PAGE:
Mar 5, 2014
5 Tips for Sharing a House While Divorcing
Getting divorced will test the patience of even the most peace-loving people. The test becomes even greater when two people, who are divorcing because they don’t get along, have to remain in the same household for a period of time.
As neutral attorney-mediators, we often recommend that people stay put until they have a clear picture of their financial future; a final agreement on their assets, debts and support payments. This allows them both to move forward with more stability and confidence.
However, sometimes people have no choice but to stay in the same house because neither one can afford to move out until the house is sold. This is true whether they hire attorney-mediators to handle their divorce or litigation attorneys to battle through the court.
Whatever the reason two divorcing people remain in the same household, this is one of the most difficult times during the divorce transition. It can be like two prize fighters living in a boxing ring, trying every moment to deliver the best knockout punch. Both people feel that they are living on edge with their anger and anxiety intensifying every day. Even though each one may win a few rounds, the fight ends in a draw because they are both living a totally miserable and unhealthy life.
Here are 5 tips to avoid making your home a boxing ring if you have to live together during divorce:
- Find your Corner – Each of you should have a room, usually a bedroom, that is your very own and you should each respect the privacy of the other’s space. Make your “corner” a real refuge by adding comfortable furnishings, decorating it in your individual style and including good music, movies, books, etc. Make it nice so you enjoy spending most of your time there.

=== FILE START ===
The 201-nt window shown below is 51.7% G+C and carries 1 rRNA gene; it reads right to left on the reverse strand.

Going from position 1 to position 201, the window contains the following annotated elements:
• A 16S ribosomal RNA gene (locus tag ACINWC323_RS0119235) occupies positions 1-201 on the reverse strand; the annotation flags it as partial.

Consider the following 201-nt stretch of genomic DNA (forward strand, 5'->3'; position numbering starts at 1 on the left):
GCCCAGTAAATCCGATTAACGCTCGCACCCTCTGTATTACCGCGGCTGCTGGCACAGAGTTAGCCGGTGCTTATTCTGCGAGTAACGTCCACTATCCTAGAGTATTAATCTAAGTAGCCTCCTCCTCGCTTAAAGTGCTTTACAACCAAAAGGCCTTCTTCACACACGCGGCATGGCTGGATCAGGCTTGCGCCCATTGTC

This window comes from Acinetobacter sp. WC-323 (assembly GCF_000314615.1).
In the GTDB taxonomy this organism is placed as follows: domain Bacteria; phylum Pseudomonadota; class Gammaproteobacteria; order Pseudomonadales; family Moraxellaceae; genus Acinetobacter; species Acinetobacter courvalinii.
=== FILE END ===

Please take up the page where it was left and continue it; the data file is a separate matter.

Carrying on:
- Hire a Good Manager – Just like a prize fighter has a manager who fixes their wounds and makes sure they are hydrated, etc.; people going through divorce really need a good therapist. Friends and family will hopefully provide the love and support you need but are very inclined to tell you only want you want to hear. An expert therapist will tell you what you need to hear and offer you the best guidance for managing your anger and anxiety.
- Dance Around your Opponent – Create a schedule that allocates separate meal times; buy your own food and reserve a place for it in the kitchen. If you have children, make a schedule for when they have meals and activities with each of you. Assign specific laundry days each week. Divide chores such as cleaning and yard work that each person is expected to complete each week. Reserve a block of 8 hours each weekend that each of you will have exclusive possession of the house for entertaining or simply enjoying yourself in peace and quiet.
- Listen to the Referee – If you are wise enough to use an attorney-mediator to resolve your legal matters, you can also ask for their help in resolving differences you have during the time you are still in the same household. Your attorney-mediator will help you decide how to allocate responsibility for expenses so that the mortgage and other bills are paid on time. Although most of their time is better spent on dismantling your past and helping you build individually stable futures, they are definitely interested in making sure there isn’t an explosion that leads to a long, expensive divorce court battle.
- Remember that the Final Bell will Ring – Although it may seem sometimes that this painful phase of the divorce transition will last forever, there will be an end to it. Working with an attorney-mediator will get you there in a matter of months whereas a divorce litigation attorney will take much longer, perhaps years. There is no doubt that the sooner you are in separate households, the better it is for everyone. It is especially true when children are living in the household.
Hopefully, these 5 tips for living in the same household while getting divorced will be helpful. If you have a tip that has worked for you or someone you know, please let us know so that we can share it with others.